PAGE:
Marshall gave a talk on group planting

A group means 2 or more trees, up to about 9. Human eyes can absorb a visual number up to 8 or 9 (then your mind just goes “many”). More than 9 trees and it’s considered a forest. The Japanese word for group or forest is the same – Yose-ue. Marshall surmises it’s a recent style, possibly originating in Japan. Clump style implies root connection or intertwinement.

Rocks used in a group or forest planting – imply a landscape. The outline of the group should be that of a single tree (or the triangle shape). It’s not so important in a forest planting to have the triangle shape.
Perspective in group/forest plantings is crucial. Each tree has an importance within the overall design, but it is the overall design which has pre-eminence.

Groups with an even number of trees i.e. 4, 6, or 8 are not encouraged however having an odd number of trees is not as important as the overall balance of the composition. Using cuttings are usually better than seedlings for uniformity of growth pattern. Groups tend to be planted in shallow pots or on slabs.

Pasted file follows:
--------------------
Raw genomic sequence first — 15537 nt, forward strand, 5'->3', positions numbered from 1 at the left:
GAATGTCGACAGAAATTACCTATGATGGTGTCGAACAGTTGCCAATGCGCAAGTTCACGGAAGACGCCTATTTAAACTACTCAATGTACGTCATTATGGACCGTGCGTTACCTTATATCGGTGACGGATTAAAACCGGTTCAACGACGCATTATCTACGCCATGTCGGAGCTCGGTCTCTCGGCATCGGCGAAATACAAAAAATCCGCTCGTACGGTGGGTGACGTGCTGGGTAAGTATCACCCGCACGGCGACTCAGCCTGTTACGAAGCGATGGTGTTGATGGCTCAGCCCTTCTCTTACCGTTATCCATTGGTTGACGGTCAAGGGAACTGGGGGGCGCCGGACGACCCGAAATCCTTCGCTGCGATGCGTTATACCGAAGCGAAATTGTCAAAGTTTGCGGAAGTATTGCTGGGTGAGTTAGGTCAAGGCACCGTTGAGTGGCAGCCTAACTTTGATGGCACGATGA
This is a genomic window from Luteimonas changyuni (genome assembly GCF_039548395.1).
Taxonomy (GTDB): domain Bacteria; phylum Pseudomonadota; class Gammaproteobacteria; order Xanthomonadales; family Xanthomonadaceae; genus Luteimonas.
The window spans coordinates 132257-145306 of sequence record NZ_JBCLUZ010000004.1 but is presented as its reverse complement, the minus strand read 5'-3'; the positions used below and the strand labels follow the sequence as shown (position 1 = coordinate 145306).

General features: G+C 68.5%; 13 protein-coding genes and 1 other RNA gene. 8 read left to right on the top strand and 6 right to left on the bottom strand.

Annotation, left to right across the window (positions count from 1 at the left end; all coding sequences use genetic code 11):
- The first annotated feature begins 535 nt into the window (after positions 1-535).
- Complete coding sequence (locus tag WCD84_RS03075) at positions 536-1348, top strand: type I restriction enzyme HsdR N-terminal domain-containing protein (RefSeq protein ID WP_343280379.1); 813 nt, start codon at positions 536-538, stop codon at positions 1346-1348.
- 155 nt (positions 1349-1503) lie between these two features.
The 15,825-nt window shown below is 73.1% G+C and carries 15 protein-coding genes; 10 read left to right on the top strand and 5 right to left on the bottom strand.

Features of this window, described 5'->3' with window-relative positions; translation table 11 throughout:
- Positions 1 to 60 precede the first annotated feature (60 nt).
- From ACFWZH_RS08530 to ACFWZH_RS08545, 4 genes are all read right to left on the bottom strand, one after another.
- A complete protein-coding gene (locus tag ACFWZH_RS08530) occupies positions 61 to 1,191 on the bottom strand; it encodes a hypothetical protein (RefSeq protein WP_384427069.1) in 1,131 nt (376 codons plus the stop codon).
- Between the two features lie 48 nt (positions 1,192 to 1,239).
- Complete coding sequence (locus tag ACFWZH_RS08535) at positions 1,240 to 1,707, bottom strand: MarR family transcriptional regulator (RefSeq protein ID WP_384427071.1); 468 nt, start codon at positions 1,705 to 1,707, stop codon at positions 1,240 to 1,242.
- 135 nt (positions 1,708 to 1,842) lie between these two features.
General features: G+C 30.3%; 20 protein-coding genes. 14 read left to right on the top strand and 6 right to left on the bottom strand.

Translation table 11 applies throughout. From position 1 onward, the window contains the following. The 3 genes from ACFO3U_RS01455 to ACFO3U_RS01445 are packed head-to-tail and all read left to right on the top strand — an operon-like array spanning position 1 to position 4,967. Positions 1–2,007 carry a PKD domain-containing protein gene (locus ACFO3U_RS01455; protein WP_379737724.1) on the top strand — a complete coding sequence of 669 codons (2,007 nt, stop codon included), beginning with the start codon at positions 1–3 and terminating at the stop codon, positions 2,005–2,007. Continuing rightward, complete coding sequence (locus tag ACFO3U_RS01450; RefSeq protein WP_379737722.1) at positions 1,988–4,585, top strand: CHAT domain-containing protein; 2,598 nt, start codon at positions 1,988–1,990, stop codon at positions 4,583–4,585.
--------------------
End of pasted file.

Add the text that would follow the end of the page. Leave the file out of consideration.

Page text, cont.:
Before creating your own group/forest planting remember to do lots of research – study groups created by other bonsai artists, look at photos, read books. Use of templates when composing your group is ideal especially when you’re just beginning. Place your primary trees higher on undulations, the secondary or tertiary trees further down-slope.

Remember to get all the ingredients together before starting; slab, compost, lots of tie-wires, rocks (which, if used, should be buried ½ to ⅔ deep). Remember to take photos of all stages of the planting.

Sandra also delivered our pots we made last month, some excellent examples!